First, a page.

As time went by I began to cry less often, which I remembered was how it worked. When my father died, I cried so much I wondered how my body could produce so many tears. I sobbed at traffic lights. I woke weeping. Then, many months later, I realized I hadn’t cried in a week. More time passed, and I realized I hadn’t cried in a month. Now, 37 years later, I can sometimes go a couple of years without crying about his horrible death and that terrible loss.
After Elsie died, it seemed unlikely to me that I would find that sort of love again, but five months later, Edwin and I were ready to adopt another dog. We began tentatively to look at local shelter websites. And then I saw her: a 20-pound mix of a dozen breeds brought to Maine from an overburdened shelter in Georgia. She had gigantic ears in different colors and a big black spot on her right hip.
I went to meet her, and when the shelter worker introduced her to me she ran so fast into my arms that she rammed my face with her nose, just like Elsie had done with Edwin. There it was: the beginning of love.
When I brought her home for her three-day trial period with our other dogs, Edwin knew within seconds that she would be ours, and we hers. He came up with the name Poppy, which fit her exuberant nature. The old dogs we’d had when we adopted Elsie had long since passed away, and another dog had joined us in the intervening time – Hershel, a fluffy little dog who’d been left by the road tied to a tree – so we were a family with three dogs again: Ruby, Hershel, and now Poppy.
When we adopted her, Poppy couldn’t walk down a flight of stairs. A year old, she had no concept of relieving herself outside instead of inside. She was unable to jump into the back of my small car or up onto our bed. Ruby and Hershel had helped her learn to walk downstairs, go to the bathroom outside, jump into the car and onto the bed, where she claimed the spot between our heads. She became gloriously, irrepressibly happy virtually all the time, and she wanted to share that joy through seemingly endless play.
Fifteen-year-old Ruby let Poppy know when enough was enough, but Ruby died seven months after we adopted Poppy, and little Hershel became the sole object of Poppy’s attention. She drove him crazy, and we realized that Poppy needed a playmate closer to her age.
We found a four-month old pup at a shelter a couple of hours away. Accustomed only to other dogs, she cowered when she met us, whimpering as she took her time slowly inching over. How different this greeting was from Elsie or Poppy. She cried the whole way home from the shelter, inconsolable at losing her shelter pack. But soon enough, she glommed onto Poppy, and the two became best buddies. We named her Pippin and referred to her as Poppy's puppy. I had no expectation, or need, to love her as much as I loved Poppy.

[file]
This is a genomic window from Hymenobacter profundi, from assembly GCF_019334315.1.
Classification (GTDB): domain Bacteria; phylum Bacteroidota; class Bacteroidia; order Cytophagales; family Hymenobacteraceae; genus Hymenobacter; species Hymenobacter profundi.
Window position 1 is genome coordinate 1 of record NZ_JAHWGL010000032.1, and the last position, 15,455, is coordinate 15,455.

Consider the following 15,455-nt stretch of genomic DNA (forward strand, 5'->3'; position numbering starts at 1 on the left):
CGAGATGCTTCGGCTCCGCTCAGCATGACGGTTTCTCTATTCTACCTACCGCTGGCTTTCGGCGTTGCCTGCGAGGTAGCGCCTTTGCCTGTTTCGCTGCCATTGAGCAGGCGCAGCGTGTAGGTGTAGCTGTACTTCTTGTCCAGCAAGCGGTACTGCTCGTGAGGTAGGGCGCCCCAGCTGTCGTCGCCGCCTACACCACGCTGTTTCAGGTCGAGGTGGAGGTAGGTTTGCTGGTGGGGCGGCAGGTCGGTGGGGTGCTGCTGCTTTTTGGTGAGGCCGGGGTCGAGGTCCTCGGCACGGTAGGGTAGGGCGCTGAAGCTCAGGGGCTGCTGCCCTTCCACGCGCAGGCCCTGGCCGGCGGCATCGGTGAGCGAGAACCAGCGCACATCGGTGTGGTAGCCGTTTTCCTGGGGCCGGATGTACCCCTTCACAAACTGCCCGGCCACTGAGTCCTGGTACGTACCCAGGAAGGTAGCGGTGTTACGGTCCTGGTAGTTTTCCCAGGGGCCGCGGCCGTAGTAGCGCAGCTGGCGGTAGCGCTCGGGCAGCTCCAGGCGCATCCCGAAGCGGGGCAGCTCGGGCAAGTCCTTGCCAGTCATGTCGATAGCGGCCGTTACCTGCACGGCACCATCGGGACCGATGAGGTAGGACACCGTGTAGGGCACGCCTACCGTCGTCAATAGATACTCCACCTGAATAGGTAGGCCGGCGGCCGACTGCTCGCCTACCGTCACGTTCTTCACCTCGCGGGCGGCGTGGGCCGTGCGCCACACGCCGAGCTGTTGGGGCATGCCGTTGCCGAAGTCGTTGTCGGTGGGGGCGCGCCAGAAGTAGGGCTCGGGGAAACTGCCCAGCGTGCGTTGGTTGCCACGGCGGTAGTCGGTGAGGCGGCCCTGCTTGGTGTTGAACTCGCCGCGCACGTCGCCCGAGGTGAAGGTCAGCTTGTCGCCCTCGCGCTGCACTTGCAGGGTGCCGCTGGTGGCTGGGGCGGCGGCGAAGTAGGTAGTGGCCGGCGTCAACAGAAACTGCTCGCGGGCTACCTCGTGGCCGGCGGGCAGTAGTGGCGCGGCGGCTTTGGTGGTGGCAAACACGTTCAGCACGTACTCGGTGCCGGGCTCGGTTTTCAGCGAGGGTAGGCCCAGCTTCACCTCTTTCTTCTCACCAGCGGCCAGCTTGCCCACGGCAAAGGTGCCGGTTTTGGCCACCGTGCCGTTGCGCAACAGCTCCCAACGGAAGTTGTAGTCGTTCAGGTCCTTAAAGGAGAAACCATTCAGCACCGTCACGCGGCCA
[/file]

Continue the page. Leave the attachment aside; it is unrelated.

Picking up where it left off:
Like Elsie, we soon discovered that Pippin had gigantic feelings. When we went away for two weeks, leaving our dogs with our housesitter whom they had come to love, she cried out for 30 minutes upon our return. If I go downstairs to do the laundry, she whines and wags her whole body when I come back up a couple of minutes later. She loves me the way Elsie loved me, more than I could possibly deserve. She also wraps her arms around mine to give me hugs, also reminiscent of Elsie. But much as I love her, and I truly love her, it’s not as much as I loved Elsie or love Poppy.
Why is that? What is it about love that leads so many of us to place it on a scale? Where does this favoritism come from? Why did I mention above that Jayne was my best friend instead of just saying dear friend? Why couldn’t I have loved Ruby as much as I always had after we adopted Elsie? Why did my intense love for Ruby fade into a more subdued love? Why couldn’t I have just loved them equally? And now, why do I sometimes compare Poppy and Pippin a wee bit unfavorably to Elsie? If I speak my comparisons out loud about Pippin, Edwin agrees. If I speak them about Poppy, he tells me I’m not being fair. That’s because for both of us, Poppy has filled the Elsie-sized hole in our hearts, and Edwin doesn’t like it when I imply anything negative about that perfect love.
Would opening my heart so wide that I love them all as passionately as I loved Elsie simply be too much to bear as we lose our animals over and over again? It’s so much easier to mourn for a week or a month than forever. I still avoid looking at or visiting Elsie’s grave – which I can see from our bedroom window – because even though it’s been five years since she was diagnosed with that vicious cancer, I still ache for her, and I don’t want to relive the pain of losing her if I can avoid it. If the extent of grief is in direct proportion to the level of love, loving so much is dangerous indeed. Why love so deeply at all when the loss can be so debilitating? Why not love them all more manageably with warm, gentle, abiding, but not utterly overwhelming love?
Hershel is aging, thirteen as I write this. So far, I’ve mentioned him only in passing, primarily so Pippin’s adoption made sense. Did you notice that? Did you have to ask yourself just now, “Who’s Hershel again?” Just as with Pippin, I love Hershel very much, but not the way I love Poppy or loved Elsie – except in moments when I choose to connect deeply with him and feel my heart fill up and up and up. But if I’m honest, I don’t want to love him that much. I don’t want to face more grief. At least with animals, one expansive, overwhelming love at a time is all I seem to be able to experience and endure.
What I loved most about this post were the questions raised.
WHY do we helplessly love some creatures so much more than others? WHY do we form these intense relationships with our pets when we KNOW they will likely die before us and it will feel like the worst thing that ever happened? And is it possible to love all creatures equally?
I know that to love all of creation without preference or favoritism is to be enlightened or god-like. And I can imagine how wonderful it would feel—to totally delight in every living being that one encounters. There is also sort of guilt involved and knowing that one is falling short, when we put things on a scale and have favorites. On the other hand, having favorites is also so much fun!
I am rambling here. I love current dog friend, Minnie, so much I don't know what to do. And she really loves me. Having this intense connection with a creature of a different species is really quite bizarre. But there it is!
I can so relate to this, thank you. Tears are flowing again for my dearest little friend of all the world Fifi. We have rescued many dogs and I love them all, but Fifi was beyond compare. She was not taken by disease prematurely like Elsie was, but instead lived to a grand old age and one day just looked up at me as if to say, "I have to go now Mum" Love and miss you every day my darling girl.